A security guard accused of knifing cats to death in Brighton told police he was “no threat to animals” – but a photo of a dead cat was found on his phone, jurors were told.
Steve Bouquet spoke to detectives about how cats “have always been friendly”, and how he would stroke them while out and about in the city, Chichester Crown Court heard.
Nine cats were killed during a gruesome months-long spree in the East Sussex city in 2018 and 2019, while seven more were injured.
Devastated owners, reeling from the loss of their beloved pets, were also confronted with huge vet’s bills often reaching thousands of pounds.
Bouquet, 54, from Brighton, is standing trial after denying 16 offences of criminal damage – in relation to the cats – and possession of a knife.
On Friday, jurors were shown a series of images found on his phone showing live cats in various spots around Brighton.
The jury was spared having to look at another picture discovered on Bouquet’s phone, which showed a dead cat called Kyo that had belonged to a professor.
Kyo is one of the nine cats Bouquet is accused of killing, along with Hendrix, Tommy, Hannah, Alan, Nancy, Gizmo, Ollie and Cosmo.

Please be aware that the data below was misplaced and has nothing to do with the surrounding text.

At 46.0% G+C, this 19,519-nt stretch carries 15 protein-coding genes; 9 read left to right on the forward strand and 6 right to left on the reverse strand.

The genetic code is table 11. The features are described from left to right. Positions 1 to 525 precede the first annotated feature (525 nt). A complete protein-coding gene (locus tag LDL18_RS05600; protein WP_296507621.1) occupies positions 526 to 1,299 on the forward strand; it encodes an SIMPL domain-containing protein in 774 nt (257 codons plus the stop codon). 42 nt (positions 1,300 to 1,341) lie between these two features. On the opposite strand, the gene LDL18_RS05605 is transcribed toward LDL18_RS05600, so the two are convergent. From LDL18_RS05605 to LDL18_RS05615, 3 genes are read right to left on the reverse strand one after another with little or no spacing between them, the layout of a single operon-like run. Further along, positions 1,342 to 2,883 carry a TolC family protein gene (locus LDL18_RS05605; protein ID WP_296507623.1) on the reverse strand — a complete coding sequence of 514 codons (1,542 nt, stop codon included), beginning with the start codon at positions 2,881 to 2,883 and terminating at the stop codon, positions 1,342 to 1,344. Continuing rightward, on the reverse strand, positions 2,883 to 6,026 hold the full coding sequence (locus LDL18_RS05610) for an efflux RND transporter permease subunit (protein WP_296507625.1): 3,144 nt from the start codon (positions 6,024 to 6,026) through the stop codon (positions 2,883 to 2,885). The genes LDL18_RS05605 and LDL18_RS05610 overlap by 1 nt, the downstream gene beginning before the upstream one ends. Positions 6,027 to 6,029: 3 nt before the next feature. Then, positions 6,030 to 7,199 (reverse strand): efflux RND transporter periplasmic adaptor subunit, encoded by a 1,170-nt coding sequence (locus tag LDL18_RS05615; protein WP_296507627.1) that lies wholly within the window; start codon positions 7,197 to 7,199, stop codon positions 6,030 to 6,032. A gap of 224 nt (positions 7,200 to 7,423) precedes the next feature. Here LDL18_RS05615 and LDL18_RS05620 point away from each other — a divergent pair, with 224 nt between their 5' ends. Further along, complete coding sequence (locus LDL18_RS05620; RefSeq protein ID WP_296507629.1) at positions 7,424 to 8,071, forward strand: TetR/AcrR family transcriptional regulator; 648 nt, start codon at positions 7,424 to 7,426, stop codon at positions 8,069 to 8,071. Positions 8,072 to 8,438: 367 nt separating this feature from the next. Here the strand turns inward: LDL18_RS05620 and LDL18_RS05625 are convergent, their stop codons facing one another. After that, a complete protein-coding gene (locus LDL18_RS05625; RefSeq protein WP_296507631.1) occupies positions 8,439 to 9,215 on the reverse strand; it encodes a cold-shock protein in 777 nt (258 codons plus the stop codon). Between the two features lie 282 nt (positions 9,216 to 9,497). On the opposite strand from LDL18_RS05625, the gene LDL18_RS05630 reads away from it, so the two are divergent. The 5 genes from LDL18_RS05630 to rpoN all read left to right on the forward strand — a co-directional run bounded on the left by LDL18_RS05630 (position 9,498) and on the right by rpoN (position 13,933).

The image had been shared with police investigating the string of cat attacks but had also been published in a local newspaper, the court heard.
Another cat pictured on Bouquet’s phone was short-haired tabby Tommy, who was discovered bleeding on his owner Scott Rankin’s doorstep in November 2018.
Tommy had only been let out for about 15 minutes but suffered a 4cm cut and did not survive his injury, the court heard previously.
In a statement read out in court, Mr Rankin said he was emailed a picture of a cat by a detective and asked to identify it.
“I knew immediately it was Tommy I recognised him due to the large white patch on his chest,” he said.
In his police interview which was read out in court, Bouquet told officers that all he knew about the cat killings was what he had read in the newspapers and online.
“I have heard various reports of people wandering around at night with a machete,” he told officers.
“Someone’s going around with a machete. If I see him harming a cat and I try to intervene it could be my head that gets rolled.”
Bouquet’s tenancy meant he was not allowed to have pets in his basement flat but would see cats as he walked through the city, he said.
One officer asked him: “Do you like cats?”
He replied: “Yeah. Yeah, always, they have always been friendly, like, and I am sort of no threat to animals.
“They come up to me, I give them a stroke and I send them on their way.
“I have no issues with cats, dogs or anything like that.”
The trial continues.